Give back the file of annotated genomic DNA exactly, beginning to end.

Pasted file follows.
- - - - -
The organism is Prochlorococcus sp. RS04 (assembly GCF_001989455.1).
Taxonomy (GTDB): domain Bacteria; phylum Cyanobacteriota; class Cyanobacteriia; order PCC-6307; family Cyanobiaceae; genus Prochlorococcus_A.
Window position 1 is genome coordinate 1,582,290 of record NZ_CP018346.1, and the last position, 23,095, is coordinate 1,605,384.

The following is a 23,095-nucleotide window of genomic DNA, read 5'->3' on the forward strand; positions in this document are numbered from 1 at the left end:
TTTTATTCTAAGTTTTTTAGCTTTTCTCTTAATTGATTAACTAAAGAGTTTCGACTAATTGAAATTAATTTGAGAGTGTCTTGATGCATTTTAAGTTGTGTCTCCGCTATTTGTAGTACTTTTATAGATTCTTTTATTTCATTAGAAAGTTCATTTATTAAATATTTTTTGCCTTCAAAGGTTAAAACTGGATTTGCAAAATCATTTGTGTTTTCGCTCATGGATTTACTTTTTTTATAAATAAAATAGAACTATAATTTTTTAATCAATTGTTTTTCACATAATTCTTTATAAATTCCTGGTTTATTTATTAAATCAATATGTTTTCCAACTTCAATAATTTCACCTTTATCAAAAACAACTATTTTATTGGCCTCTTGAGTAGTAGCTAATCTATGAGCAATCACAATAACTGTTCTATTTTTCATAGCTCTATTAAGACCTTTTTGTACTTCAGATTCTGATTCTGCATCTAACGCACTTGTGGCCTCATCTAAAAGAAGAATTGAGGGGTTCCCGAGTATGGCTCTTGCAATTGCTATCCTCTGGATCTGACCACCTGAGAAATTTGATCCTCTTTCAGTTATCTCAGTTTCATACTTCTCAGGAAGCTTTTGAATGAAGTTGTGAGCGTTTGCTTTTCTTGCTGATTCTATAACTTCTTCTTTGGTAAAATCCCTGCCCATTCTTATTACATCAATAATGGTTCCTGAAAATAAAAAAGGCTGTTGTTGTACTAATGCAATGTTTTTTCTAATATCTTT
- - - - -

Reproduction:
The organism is Prochlorococcus sp. RS04 (assembly GCF_001989455.1).
Taxonomy (GTDB): domain Bacteria; phylum Cyanobacteriota; class Cyanobacteriia; order PCC-6307; family Cyanobiaceae; genus Prochlorococcus_A.
Window position 1 is genome coordinate 1,582,290 of record NZ_CP018346.1, and the last position, 23,095, is coordinate 1,605,384.

The following is a 23,095-nucleotide window of genomic DNA, read 5'->3' on the forward strand; positions in this document are numbered from 1 at the left end:
TTTTATTCTAAGTTTTTTAGCTTTTCTCTTAATTGATTAACTAAAGAGTTTCGACTAATTGAAATTAATTTGAGAGTGTCTTGATGCATTTTAAGTTGTGTCTCCGCTATTTGTAGTACTTTTATAGATTCTTTTATTTCATTAGAAAGTTCATTTATTAAATATTTTTTGCCTTCAAAGGTTAAAACTGGATTTGCAAAATCATTTGTGTTTTCGCTCATGGATTTACTTTTTTTATAAATAAAATAGAACTATAATTTTTTAATCAATTGTTTTTCACATAATTCTTTATAAATTCCTGGTTTATTTATTAAATCAATATGTTTTCCAACTTCAATAATTTCACCTTTATCAAAAACAACTATTTTATTGGCCTCTTGAGTAGTAGCTAATCTATGAGCAATCACAATAACTGTTCTATTTTTCATAGCTCTATTAAGACCTTTTTGTACTTCAGATTCTGATTCTGCATCTAACGCACTTGTGGCCTCATCTAAAAGAAGAATTGAGGGGTTCCCGAGTATGGCTCTTGCAATTGCTATCCTCTGGATCTGACCACCTGAGAAATTTGATCCTCTTTCAGTTATCTCAGTTTCATACTTCTCAGGAAGCTTTTGAATGAAGTTGTGAGCGTTTGCTTTTCTTGCTGATTCTATAACTTCTTCTTTGGTAAAATCCCTGCCCATTCTTATTACATCAATAATGGTTCCTGAAAATAAAAAAGGCTGTTGTTGTACTAATGCAATGTTTTTTCTAATATCTTT